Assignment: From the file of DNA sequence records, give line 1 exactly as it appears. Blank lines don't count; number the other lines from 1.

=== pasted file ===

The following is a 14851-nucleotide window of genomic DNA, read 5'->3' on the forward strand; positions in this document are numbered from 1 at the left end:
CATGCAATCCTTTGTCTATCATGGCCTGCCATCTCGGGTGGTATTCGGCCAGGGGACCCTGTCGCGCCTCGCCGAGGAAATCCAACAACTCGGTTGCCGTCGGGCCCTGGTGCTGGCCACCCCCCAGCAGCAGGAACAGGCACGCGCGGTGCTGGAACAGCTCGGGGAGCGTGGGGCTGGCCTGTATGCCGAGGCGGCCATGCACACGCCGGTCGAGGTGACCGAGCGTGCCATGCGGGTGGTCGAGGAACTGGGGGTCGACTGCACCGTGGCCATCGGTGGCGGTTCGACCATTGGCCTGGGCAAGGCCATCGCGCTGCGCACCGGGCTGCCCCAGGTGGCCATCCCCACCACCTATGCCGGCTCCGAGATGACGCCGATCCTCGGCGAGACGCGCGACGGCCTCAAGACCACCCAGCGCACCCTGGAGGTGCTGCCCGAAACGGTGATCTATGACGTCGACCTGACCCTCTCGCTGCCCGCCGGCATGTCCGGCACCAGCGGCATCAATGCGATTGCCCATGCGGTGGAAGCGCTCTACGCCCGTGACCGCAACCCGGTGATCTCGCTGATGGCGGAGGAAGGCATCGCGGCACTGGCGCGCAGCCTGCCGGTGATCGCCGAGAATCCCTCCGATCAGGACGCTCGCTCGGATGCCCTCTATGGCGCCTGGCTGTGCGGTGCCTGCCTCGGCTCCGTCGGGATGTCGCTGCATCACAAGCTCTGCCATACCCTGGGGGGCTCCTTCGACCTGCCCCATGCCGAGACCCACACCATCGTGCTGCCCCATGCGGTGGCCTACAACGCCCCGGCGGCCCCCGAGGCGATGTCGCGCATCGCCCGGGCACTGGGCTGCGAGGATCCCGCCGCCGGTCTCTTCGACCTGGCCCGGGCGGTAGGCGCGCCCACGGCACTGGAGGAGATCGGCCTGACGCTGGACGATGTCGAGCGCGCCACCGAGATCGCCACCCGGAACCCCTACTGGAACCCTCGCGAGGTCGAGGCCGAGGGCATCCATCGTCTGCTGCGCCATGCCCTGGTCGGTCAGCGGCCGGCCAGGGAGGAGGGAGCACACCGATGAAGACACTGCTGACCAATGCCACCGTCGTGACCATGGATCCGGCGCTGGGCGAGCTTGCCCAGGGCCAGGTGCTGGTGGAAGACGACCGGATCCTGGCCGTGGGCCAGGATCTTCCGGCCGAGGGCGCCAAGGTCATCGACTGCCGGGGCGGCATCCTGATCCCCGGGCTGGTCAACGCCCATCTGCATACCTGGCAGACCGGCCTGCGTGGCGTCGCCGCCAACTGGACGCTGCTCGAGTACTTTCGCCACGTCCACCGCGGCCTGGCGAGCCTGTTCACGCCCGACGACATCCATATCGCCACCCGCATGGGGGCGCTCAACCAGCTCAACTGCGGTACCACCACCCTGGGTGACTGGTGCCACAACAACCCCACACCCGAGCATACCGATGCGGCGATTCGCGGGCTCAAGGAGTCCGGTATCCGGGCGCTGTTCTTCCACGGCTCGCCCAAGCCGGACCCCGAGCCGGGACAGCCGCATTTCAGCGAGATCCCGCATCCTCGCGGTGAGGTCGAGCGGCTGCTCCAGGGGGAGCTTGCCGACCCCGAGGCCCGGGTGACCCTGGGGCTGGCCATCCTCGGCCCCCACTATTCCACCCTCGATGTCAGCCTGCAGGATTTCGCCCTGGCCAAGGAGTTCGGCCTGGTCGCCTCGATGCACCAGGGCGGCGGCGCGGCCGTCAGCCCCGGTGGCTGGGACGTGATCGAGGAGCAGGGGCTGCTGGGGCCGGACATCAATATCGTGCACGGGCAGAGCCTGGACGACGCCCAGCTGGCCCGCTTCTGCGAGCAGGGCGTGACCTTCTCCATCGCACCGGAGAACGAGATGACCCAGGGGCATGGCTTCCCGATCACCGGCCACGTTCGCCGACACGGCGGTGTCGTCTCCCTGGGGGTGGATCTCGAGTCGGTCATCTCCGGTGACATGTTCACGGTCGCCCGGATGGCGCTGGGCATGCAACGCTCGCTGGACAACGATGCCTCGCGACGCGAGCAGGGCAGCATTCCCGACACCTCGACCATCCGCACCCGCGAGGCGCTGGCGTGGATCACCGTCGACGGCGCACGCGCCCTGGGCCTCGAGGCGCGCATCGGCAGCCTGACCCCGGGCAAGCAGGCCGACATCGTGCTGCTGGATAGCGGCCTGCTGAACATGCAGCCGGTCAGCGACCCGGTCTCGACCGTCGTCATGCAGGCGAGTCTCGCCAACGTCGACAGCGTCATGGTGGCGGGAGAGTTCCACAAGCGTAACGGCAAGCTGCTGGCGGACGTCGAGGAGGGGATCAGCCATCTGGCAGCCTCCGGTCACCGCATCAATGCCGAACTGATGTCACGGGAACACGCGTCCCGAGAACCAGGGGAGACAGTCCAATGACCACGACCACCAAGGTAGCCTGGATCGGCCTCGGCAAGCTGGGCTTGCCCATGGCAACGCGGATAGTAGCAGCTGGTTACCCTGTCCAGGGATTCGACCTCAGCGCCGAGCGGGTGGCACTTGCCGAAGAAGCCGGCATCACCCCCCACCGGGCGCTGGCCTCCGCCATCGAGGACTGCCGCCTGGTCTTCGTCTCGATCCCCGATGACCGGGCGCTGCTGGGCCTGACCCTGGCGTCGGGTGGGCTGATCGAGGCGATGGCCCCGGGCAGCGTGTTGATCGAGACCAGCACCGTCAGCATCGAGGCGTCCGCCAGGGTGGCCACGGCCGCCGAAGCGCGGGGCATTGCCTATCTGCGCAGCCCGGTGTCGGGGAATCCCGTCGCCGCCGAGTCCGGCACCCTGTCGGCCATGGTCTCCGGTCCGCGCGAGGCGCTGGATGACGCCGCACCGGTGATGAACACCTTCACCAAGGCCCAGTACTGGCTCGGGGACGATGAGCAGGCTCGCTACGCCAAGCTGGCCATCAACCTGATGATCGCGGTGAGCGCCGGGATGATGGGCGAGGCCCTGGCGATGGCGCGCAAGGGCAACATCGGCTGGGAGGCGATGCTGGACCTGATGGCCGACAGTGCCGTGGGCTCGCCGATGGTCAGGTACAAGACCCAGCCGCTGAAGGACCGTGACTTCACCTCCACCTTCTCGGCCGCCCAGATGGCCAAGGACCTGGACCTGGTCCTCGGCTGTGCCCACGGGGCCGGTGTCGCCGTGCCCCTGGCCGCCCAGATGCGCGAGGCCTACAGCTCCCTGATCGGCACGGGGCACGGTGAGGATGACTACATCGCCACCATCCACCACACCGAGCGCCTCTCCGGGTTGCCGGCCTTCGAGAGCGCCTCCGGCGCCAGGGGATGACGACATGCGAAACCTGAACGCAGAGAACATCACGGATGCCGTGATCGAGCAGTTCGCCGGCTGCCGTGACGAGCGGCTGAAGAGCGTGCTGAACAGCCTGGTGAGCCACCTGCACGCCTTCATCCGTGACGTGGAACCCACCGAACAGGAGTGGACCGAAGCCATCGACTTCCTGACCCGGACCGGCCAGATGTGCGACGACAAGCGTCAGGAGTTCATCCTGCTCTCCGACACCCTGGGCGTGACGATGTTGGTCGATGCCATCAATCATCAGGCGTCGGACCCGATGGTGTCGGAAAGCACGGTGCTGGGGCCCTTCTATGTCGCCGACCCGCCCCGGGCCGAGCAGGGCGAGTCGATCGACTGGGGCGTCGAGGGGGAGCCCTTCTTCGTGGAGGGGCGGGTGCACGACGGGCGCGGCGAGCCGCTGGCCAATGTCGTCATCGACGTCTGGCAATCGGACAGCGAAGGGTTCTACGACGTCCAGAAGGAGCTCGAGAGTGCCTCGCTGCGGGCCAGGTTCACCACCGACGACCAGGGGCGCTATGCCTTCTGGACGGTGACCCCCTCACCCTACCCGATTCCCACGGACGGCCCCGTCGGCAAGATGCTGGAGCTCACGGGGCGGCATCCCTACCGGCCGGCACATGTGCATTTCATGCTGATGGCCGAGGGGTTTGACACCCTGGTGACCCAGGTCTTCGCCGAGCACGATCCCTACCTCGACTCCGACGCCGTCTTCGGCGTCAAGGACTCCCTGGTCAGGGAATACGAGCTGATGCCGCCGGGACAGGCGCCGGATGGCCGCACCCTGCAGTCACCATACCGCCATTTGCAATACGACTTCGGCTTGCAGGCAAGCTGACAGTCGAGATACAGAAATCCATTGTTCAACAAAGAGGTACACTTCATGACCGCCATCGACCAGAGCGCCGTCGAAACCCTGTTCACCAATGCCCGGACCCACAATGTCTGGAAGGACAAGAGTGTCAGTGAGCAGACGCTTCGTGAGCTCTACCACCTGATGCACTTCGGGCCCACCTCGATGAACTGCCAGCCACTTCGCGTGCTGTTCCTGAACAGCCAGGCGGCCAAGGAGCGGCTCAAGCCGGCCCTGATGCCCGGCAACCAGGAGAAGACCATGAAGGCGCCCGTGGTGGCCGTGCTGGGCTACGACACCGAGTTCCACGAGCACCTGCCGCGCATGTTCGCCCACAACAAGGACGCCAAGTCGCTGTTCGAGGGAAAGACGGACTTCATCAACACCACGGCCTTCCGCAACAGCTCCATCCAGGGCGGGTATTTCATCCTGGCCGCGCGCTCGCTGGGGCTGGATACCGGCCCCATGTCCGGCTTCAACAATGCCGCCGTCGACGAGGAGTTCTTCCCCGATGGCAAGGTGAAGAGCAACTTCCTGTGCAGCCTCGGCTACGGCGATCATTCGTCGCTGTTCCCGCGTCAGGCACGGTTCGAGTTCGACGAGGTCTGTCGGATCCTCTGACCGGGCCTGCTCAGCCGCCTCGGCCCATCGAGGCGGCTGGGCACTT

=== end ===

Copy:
The following is a 14851-nucleotide window of genomic DNA, read 5'->3' on the forward strand; positions in this document are numbered from 1 at the left end: